DETROIT — One moment, Justin Verlander and the Tigers were on the verge of watching their season slip away.
After a double play and a lucky bounce, they were headed back to Texas.
Verlander helped save Detroit's season with a gutsy effort and the Tigers hit for a sudden cycle to break away in a 7-5 victory Thursday that cut the Rangers' lead to 3-2 in the AL championship series.
Delmon Young hit two of Detroit's four homers and Miguel Cabrera had a tiebreaking double in the sixth inning — thanks to a bizarre bounce off third base.
"I have that bag in my office right now. And that will be in my memorabilia room at some point in my life, I can promise you," Tigers manager Jim Leyland said.
After building a five-run cushion, Detroit held on despite Nelson Cruz's record fifth home run of the series. With closer Jose Valverde unavailable for the Tigers, Texas cut it to 7-5 in the ninth and had Cruz on deck when Phil Coke retired Mike Napoli on a game-ending groundout with two runners on.
Coke got five outs for his first career postseason save.
"Cokie came through for us," Leyland said. "A little different situation for him obviously, but he was up to the challenge."
The Rangers get another chance to reach the World Series for the second straight season in Game 6 Saturday night at home. Derek Holland will start for Texas against Max Scherzer.
A swift turn of events in the sixth helped Detroit pull ahead. The Tigers turned a bases-loaded double play to keep the score tied at 2, then opened the bottom half with a single, double, triple and homer — in order — to take a 6-2 lead.
It was the first time four consecutive batters on one team hit for a "natural" cycle in a postseason game, according to STATS LLC.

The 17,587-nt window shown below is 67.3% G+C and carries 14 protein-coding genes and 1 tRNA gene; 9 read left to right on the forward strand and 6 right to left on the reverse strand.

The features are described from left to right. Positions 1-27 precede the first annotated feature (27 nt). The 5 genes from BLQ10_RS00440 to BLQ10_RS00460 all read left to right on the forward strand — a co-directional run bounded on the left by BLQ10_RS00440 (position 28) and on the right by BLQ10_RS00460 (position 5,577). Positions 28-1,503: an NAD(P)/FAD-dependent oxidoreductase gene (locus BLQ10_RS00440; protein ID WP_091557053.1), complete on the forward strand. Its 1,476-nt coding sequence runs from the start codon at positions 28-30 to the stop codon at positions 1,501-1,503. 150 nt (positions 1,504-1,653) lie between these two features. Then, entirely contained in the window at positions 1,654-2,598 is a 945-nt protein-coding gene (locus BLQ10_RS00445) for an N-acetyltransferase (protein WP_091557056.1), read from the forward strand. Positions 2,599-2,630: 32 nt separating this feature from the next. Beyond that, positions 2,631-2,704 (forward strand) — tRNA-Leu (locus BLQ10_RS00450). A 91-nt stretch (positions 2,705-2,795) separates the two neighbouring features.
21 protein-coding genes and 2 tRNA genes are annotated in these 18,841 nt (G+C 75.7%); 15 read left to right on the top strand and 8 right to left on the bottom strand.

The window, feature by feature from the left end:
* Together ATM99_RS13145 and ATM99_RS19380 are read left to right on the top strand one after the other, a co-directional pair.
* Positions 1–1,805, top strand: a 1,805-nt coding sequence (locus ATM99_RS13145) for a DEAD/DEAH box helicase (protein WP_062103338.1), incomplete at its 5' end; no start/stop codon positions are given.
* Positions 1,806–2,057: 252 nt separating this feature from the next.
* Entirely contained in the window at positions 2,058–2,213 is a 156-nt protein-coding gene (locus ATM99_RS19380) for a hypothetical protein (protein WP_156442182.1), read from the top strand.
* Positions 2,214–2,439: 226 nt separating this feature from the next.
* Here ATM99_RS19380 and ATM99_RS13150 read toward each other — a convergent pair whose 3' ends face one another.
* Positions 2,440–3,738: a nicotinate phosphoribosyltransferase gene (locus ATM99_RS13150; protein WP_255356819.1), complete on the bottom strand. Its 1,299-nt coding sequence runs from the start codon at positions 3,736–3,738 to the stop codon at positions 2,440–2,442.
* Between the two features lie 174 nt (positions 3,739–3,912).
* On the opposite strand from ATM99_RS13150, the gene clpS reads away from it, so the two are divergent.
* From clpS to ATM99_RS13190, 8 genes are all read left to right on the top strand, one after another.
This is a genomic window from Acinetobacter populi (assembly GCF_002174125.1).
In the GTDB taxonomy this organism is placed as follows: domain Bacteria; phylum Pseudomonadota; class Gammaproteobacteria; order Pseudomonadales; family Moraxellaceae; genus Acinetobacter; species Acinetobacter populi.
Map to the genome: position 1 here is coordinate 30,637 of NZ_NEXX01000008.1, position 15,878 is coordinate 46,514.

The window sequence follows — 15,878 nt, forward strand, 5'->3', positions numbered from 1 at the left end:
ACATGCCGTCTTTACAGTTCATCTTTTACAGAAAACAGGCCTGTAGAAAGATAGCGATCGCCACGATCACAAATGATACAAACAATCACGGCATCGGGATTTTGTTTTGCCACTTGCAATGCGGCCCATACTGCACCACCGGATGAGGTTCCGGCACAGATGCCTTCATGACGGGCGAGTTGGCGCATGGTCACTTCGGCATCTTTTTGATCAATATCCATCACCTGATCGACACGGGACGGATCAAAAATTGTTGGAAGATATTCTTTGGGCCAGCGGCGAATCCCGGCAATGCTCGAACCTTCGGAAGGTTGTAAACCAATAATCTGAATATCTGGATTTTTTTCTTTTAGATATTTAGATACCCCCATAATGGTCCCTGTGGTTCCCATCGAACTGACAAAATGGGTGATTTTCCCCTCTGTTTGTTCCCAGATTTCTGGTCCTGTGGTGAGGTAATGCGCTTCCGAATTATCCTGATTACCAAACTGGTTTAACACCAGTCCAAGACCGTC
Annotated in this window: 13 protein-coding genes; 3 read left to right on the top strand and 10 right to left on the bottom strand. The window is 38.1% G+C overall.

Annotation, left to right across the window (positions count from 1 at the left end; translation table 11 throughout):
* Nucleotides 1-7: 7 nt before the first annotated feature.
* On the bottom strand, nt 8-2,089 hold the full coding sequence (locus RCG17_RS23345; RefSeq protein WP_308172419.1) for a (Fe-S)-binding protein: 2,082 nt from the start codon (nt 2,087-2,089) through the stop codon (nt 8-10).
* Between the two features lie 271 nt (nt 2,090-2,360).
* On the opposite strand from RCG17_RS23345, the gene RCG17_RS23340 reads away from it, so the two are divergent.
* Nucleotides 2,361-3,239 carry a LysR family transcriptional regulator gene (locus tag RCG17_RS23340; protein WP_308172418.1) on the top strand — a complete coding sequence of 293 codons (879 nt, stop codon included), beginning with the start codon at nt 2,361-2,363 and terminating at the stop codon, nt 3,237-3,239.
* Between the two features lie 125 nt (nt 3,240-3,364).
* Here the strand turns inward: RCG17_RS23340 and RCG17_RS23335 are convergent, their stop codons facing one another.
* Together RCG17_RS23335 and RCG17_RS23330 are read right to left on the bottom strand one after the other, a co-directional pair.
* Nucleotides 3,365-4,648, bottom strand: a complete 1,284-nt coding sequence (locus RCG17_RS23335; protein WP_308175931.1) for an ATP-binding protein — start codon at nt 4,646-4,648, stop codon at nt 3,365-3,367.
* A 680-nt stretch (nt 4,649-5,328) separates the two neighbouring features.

The Rangers were the ones who seemed on the verge of breaking the game open in the sixth, loading the bases with one out. But then Ian Kinsler hit a grounder right to third baseman Brandon Inge, who merely had to step on the bag and throw to first for a double play.
"We had him right there in the sixth. He got out of it," Texas manager Ron Washington said. "We missed a home run by inches, and they opened the game up by inches. Got a groundball double play, hits the bag, and from that point on, you know, boom, bam. Put up four runs."
Ryan Raburn led off the bottom half with a single, and Cabrera's slow grounder bounced high off third base and down the line, putting Detroit ahead 3-2.
Victor Martinez followed with a rare triple down the right-field line, scoring another run, and Young added a two-run homer.
Raburn homered in the seventh to make it 7-2.
After using Valverde and Joaquin Benoit for three straight days, Leyland announced before Game 5 that neither reliever would be available. He was hoping to make it through the day with just Verlander and Coke, and that's exactly what happened.
"Well, it's what we said before the game. So it gave everybody a chance to get all their second-guessing ready about it," Leyland said. "That's just the way it had to be today. We talked about it before the game and we did exactly what we felt we had to do to give ourselves any chance to win the series."
Verlander allowed four runs and eight hits in 7 1-3 innings, throwing a career-high 133 pitches. He struck out eight and walked three.
"I want the ball. I want to go as deep as possible," Verlander said. "It was a battle for me, all night."
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